## Precalculus (6th Edition) Blitzer

Two square roots of $9$ using DeMoivre’stheorem are $3$ and $-3$.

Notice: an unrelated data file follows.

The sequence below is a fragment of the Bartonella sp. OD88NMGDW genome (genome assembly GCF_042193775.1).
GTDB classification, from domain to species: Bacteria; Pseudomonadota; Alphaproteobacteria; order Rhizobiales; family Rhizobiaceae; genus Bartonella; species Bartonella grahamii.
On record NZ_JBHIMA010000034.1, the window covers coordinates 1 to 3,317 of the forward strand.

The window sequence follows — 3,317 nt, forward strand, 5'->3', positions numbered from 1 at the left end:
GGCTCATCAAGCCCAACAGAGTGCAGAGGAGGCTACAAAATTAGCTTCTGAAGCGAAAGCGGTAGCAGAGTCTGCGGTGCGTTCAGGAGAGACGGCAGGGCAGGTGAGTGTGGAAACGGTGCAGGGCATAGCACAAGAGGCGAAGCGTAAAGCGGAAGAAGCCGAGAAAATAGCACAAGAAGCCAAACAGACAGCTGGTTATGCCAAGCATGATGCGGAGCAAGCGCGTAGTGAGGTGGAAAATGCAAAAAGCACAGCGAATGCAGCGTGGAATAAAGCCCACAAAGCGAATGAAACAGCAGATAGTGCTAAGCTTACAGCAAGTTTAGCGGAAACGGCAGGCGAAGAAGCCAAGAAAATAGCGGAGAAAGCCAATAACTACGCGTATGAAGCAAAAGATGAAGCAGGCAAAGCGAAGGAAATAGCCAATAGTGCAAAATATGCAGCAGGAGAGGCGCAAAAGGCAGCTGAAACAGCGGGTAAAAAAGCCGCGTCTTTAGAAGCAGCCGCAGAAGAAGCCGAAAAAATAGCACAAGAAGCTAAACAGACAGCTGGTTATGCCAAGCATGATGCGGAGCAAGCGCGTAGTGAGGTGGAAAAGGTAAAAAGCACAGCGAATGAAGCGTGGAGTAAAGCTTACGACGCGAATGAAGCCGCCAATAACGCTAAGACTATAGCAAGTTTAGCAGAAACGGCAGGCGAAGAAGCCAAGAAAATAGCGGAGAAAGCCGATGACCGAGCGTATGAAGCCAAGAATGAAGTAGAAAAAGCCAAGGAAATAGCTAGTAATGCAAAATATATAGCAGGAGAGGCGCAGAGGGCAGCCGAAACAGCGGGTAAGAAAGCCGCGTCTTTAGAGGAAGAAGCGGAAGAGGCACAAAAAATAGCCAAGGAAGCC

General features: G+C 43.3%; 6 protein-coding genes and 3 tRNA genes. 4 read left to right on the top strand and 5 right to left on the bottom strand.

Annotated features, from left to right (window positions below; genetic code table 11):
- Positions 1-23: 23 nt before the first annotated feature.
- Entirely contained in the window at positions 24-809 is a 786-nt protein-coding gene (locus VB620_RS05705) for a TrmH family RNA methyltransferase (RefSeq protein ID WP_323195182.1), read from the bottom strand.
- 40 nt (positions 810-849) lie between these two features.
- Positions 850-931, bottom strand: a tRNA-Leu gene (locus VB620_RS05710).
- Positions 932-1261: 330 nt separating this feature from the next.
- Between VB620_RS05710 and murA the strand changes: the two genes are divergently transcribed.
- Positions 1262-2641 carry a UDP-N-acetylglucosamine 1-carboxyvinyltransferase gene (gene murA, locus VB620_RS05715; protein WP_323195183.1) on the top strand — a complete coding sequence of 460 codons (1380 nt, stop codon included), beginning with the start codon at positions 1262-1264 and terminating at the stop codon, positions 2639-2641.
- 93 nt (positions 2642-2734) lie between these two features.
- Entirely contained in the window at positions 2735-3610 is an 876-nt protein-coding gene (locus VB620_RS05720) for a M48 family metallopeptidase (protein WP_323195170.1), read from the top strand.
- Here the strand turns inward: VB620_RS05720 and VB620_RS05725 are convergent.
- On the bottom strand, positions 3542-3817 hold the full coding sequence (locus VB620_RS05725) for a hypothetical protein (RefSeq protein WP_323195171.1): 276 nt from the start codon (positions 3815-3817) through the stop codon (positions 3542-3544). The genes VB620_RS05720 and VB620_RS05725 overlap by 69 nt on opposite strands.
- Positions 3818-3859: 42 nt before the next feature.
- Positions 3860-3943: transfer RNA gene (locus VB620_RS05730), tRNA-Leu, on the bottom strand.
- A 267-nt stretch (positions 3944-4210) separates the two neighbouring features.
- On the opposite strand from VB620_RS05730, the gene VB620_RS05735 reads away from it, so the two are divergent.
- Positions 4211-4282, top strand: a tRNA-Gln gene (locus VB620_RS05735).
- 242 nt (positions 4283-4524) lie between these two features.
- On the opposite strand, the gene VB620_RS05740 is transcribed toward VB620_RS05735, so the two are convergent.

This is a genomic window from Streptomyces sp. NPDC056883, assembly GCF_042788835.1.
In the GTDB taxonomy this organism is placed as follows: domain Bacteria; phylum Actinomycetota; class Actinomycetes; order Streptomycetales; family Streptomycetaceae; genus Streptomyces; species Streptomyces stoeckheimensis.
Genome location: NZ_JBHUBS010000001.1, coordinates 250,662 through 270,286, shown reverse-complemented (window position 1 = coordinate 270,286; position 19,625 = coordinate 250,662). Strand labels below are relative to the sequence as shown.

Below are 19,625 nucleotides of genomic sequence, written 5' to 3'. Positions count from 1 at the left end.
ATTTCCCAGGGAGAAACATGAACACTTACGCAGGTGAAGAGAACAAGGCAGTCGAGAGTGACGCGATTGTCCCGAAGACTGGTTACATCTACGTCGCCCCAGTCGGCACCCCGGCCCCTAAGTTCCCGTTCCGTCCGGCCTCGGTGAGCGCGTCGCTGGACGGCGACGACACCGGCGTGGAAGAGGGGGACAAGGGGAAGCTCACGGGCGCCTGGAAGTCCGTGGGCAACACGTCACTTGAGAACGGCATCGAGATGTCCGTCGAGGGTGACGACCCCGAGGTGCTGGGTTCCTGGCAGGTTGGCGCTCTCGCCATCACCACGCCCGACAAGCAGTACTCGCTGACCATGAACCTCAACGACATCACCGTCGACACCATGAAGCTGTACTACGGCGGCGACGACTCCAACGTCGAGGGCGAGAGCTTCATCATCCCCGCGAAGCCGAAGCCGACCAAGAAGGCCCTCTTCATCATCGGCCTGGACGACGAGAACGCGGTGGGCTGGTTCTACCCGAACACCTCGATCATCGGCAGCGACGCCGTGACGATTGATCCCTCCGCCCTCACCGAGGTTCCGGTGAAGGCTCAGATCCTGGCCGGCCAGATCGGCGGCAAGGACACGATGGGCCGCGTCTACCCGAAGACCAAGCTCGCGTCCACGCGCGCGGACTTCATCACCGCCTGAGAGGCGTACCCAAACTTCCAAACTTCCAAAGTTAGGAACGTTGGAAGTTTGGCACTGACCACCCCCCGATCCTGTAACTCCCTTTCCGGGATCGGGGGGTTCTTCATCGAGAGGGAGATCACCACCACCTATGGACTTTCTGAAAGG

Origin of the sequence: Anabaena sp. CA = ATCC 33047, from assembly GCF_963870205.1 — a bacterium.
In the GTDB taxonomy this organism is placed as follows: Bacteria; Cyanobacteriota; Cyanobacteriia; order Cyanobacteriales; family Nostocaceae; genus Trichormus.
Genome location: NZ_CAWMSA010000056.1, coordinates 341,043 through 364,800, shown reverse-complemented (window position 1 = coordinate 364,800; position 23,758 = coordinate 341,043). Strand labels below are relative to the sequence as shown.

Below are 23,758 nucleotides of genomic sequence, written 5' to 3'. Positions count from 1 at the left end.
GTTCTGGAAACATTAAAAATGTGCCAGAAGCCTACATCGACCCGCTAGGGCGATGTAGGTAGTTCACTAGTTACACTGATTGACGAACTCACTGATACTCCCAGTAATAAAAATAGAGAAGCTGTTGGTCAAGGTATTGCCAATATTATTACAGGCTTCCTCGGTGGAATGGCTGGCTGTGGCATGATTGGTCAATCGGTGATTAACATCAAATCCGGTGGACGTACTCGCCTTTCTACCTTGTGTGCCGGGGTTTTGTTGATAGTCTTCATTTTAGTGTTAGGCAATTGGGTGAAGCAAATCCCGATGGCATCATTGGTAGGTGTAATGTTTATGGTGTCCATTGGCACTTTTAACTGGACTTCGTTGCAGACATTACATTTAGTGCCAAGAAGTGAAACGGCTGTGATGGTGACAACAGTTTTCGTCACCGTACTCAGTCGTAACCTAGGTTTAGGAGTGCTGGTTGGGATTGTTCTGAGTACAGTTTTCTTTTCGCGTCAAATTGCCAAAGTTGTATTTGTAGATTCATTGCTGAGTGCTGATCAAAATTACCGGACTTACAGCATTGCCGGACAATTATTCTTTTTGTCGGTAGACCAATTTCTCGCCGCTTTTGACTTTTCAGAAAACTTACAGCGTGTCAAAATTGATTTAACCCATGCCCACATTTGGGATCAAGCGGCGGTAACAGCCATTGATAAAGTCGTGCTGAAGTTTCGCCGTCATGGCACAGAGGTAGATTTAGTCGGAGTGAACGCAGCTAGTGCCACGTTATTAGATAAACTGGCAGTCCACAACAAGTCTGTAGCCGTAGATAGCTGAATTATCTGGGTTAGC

The roots of a complex number represented in polar form can be found by using DeMoivre’s theorem. DeMoivre’stheorem for finding complex roots states that every complex number has two distinct complex square roots, three distinct complex cube roots, four distinct complex fourth roots, and so on. Each root has the same modulus. \begin{align} & r=z_{k}^{n} \\ & {{z}_{k}}=\sqrt[n]{r}\left[ \cos \left( \frac{\theta +2\pi k}{n} \right)+i\sin \left( \frac{\theta +2\pi k}{n} \right) \right] \end{align} Here, $k$ is the number of distinct $n\text{th}$ roots and $\theta$ is in radians. There are exactly two square roots of $9$ as per DeMoivre’s theorem. First write the provided number in rectangular form as follows: $9=9+0i$ Convert the above expression into polar form as follows: \begin{align} & 9=r\left( \cos \theta +i\sin \theta \right) \\ & =9\left( \cos 0+i\sin 0 \right) \end{align} Apply DeMoivre’s theorem to find the two roots of $9$. ${{z}_{k}}=\sqrt[2]{1}\left[ \cos \left( \frac{0+2\pi k}{2} \right)+i\sin \left( \frac{0+2\pi k}{2} \right) \right]$ Here, $k=0,1$. Insert the above values of $k$ to find two distinct square roots of the provided number. For $k=0$, \begin{align} & {{z}_{0}}=\sqrt[2]{9}\left[ \cos \left( \frac{0+2\pi \left( 0 \right)}{2} \right)+i\sin \left( \frac{0+2\pi \left( 0 \right)}{2} \right) \right] \\ & =3\left[ \cos 0+i\sin 0 \right] \\ & =3 \end{align} For $k=1$, \begin{align} & {{z}_{1}}=\sqrt[2]{9}\left[ \cos \left( \frac{0+2\pi \left( 1 \right)}{2} \right)+i\sin \left( \frac{0+2\pi \left( 1 \right)}{2} \right) \right] \\ & =3\left[ \cos \left( \pi \right)+i\sin \left( \pi \right) \right] \end{align} Substitute the values of $\cos \left( \pi \right)$ and $\sin \left( \pi \right)$. Then, \begin{align} & {{z}_{1}}=3\left[ -1.0+i\left( 0 \right) \right] \\ & =-3 \end{align} The two square roots of the complex number $9$ are $3$ and $-3$.